Pheasant Stroganoff

Super quick, super easy, and super tasty. Why not try our pheasant stroganoff? Perfect for a weeknight.

Ingredients (serves 3-4)

  • 4 pheasant breasts
  • 1 onion, 2 garlic cloves
  • 150-200g chestnut button mushrooms
  • 1 tsp hot paprika, 1 tsp sweet smoked paprika
  • rapeseed oil and butter
  • soured cream
  • white wine vinegar, dry sherry (or white wine), brandy


  1. Chop the onion and finely chop the garlic. Chop the mushrooms into 1cm cubes, or thin slices – depending upon your preference. Dice the pheasant into
  2. Fry off the onions in a splash of oil until they are becoming translucent and nicely softened then add the mushrooms and garlic. After a couple of minutes add a knob of butter and the paprika, mix thoroughly, then add the pheasant breasts.
  3. Once the pheasant is almost cooked, add a few splashes of the vinegar, a slug of sherry, and a slug of brandy. This will deglaze the pan, bringing out all of the wonderful flavours.
  4. After about a minute, having allowed the alcohol to evaporate off, add a four or five tablespoons of soured cream (about half a normal tub – go with your instinct). Grind plenty of black pepper into the mix. (Half a teaspoon of dijon mustard is also a nice addition).
  5. Once the sauce has heated it’s ready to go, but give it an extra five minutes and the flavours will really come together. Serve with rice and a sprinkling of parsley if you have some to hand.

Sporting agents and sporting agents…

This post is borne slightly out of annoyance, but I feel it is something important to discuss – especially for those who haven’t used an agent before, may be unsure what one does, or, indeed, questions why they should use one. Obviosuly, I think that many people should, that goes without saying. However, it’s important to choose the right one, as there are some less than prime examples of agents out there.

After seeing yet another “I have a team looking for…” type post in Facebook’s Game Shooting Opportunities group, I went on a bit of a rant.  The following is a slightly edited and restrained version…

I remember when sporting agents were sporting agents. The term implied an awful lot about what and who they knew, and what they could do for a client. They had contacts at shoots which they actually visited and knew. Importantly, they understood the sport and could tailor a suitable day based on a team’s requirements and ability. By knowing the shoots they worked with, and having good relationships with the owners and keepers, a traditional agent could tweak and adapt days so that they always met the clients expectations.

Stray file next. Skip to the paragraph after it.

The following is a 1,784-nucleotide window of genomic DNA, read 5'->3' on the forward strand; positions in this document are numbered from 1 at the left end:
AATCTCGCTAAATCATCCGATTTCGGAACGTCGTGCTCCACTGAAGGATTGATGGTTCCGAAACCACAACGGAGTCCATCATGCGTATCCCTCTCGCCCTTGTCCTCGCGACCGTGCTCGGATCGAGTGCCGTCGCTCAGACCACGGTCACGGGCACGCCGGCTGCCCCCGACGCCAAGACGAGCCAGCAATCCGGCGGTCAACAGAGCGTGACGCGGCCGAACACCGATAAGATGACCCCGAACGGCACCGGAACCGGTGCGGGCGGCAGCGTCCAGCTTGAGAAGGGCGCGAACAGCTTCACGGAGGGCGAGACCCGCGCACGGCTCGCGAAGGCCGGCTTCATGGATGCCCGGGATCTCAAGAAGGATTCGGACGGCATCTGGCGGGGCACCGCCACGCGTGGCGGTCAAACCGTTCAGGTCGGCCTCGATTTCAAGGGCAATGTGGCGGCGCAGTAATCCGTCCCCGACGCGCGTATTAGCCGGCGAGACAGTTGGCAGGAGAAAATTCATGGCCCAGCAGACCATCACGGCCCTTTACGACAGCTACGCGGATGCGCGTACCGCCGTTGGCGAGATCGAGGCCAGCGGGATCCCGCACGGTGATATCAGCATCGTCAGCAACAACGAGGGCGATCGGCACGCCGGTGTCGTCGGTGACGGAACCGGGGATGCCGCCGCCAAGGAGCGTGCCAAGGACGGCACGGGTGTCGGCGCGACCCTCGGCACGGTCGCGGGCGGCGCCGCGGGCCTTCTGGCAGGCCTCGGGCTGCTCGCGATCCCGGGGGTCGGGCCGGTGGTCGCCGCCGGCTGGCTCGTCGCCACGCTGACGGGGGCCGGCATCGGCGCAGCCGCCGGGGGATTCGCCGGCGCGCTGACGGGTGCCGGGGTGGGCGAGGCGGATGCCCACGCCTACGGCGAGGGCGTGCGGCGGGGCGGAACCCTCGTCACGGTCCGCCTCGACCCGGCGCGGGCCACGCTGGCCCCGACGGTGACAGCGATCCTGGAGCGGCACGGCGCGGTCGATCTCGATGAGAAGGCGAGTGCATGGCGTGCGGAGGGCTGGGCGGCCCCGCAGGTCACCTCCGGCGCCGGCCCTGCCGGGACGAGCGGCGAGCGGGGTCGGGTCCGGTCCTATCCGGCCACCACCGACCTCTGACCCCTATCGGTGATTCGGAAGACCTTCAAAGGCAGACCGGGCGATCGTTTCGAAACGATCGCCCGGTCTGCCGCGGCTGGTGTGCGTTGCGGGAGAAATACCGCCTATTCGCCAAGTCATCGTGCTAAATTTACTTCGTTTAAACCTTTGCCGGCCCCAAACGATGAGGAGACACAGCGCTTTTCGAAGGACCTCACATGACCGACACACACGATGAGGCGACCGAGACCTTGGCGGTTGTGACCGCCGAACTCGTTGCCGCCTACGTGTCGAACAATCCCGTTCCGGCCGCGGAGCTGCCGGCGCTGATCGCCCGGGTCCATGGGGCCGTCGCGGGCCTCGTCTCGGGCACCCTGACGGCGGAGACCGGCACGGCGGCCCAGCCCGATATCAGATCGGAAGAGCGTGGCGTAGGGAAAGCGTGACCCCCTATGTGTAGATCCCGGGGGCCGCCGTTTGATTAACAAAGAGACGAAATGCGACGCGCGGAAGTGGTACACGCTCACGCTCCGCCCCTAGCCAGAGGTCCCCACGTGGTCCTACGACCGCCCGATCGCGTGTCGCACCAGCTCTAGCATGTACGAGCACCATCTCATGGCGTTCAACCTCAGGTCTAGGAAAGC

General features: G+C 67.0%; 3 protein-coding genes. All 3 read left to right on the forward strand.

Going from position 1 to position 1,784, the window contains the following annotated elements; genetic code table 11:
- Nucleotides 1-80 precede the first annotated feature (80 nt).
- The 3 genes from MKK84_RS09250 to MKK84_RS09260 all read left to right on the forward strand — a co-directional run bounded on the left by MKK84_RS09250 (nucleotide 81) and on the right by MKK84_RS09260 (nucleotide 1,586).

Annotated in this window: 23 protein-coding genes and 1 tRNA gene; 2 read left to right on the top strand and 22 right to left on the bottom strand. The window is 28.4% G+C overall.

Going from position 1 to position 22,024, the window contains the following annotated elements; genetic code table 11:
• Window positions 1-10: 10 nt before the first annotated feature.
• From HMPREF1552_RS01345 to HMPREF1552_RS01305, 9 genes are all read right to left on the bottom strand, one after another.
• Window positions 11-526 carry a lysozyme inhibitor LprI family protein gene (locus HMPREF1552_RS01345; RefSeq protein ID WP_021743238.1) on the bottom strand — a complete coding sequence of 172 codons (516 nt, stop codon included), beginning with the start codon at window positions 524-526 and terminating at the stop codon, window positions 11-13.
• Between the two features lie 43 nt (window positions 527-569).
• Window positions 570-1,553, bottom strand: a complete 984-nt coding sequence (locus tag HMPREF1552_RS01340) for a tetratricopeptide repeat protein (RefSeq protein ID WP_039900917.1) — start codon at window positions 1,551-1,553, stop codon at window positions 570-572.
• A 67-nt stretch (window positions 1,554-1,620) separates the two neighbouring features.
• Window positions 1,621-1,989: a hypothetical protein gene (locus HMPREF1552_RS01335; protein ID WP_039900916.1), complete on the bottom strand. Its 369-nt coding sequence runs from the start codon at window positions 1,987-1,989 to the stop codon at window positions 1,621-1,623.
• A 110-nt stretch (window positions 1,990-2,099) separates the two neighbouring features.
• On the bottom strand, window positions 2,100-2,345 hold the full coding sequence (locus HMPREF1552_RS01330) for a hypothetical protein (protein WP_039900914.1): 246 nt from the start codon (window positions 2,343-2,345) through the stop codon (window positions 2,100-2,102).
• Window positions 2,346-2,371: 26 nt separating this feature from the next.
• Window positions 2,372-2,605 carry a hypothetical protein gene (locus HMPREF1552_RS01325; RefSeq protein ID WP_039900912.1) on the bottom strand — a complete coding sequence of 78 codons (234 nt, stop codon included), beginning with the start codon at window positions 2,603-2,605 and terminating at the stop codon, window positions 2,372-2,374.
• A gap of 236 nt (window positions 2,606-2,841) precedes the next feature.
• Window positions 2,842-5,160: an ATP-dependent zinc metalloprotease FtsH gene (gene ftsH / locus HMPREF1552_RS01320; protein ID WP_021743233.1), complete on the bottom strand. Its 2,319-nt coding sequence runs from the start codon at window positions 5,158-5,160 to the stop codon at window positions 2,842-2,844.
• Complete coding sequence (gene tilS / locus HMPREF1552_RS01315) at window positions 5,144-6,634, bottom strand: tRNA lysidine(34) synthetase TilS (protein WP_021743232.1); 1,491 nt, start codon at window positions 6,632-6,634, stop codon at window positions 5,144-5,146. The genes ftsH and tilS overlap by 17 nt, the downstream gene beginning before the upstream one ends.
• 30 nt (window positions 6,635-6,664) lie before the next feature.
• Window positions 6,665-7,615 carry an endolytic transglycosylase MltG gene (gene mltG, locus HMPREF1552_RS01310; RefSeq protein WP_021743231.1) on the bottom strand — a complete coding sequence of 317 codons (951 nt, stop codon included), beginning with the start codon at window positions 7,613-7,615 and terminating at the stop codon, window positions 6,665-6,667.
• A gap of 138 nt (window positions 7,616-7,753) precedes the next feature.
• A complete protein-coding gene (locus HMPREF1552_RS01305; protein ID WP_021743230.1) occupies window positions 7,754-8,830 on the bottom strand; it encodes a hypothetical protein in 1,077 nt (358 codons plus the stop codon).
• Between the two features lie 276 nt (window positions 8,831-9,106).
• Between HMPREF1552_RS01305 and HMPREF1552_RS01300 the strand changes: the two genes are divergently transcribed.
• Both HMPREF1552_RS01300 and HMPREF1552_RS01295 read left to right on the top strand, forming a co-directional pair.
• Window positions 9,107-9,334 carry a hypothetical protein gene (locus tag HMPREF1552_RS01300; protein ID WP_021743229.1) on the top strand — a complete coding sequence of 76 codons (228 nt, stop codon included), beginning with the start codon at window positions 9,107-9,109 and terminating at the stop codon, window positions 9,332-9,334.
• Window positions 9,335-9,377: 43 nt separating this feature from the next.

Now, though, we seem to have an influx of ‘agents’ who are charging people for doing little more than popping a request in the a Facebook group.

If you don’t know where to get a 150 bird day in Yorkshire, you shouldn’t be a sporting agent. If you’ve no idea where is good for a 700 bird day, you shouldn’t be a sporting agent. These are rudimentary things to know. Importantly, there are many shoots who will say they can put on a 700 bird day – but there’s a very small group of shoots who can actually do it, and do it well. There’s nothing worse than a shoot stretching itself, forcing an extra ten minutes of eeking out the last bird or two to attempt to fill the bag. When the day is made up of bag-filler drives full of birds so low you could club them out of the sky, rather than challenging and sporting birds, it loses something.

You can book a day on Guns on Pegs – but… caveat emptor! A couple of years back I wanted a little day for me and a few friends at late notice. As such I visited a shoot I had found through the ‘eBay of shooting’. It was described as a shoot that could present “high, challenging pheasants”. Across 800 acres of farmland (and a couple of woods) there can’t have been more than one contour’s worth of height variation… Needless to say, I would not take the team to that shoot. (I love Guns on Pegs, for the record – it has probably facilitated the biggest democratisation of our sport since commercial shooting began to appear with the first sporting agents).

So, this is our value – and it’s something that the latest influx of ‘keyboard sporting agents’ simply cannot compete with. Over years of shooting, we have built an extensive array of contacts and gained a good deal of knowledge about the industry. Since the agency was formed, three years ago, we have pumped money into travelling the length and breadth of the country – from Cornwall to the Cairngorms and mid-Wales to Lincolnshire – visiting no end of shoots. We meet the owners and the keepers, who we then stay in contact with. We see what the terrain is like and how the drives are designed. We sort the wheat from the chaff – of the shoots we’ve visited, we probably consider less than half of them for our clients. Knowing the estates as well as we do, we use our understanding of the shoots available to tailor a perfect day in the field based on the client’s needs.

So… If you are going to pay someone to arrange your shooting for you, make sure it’s someone who is providing expert guidance and advice, not just posting on Facebook.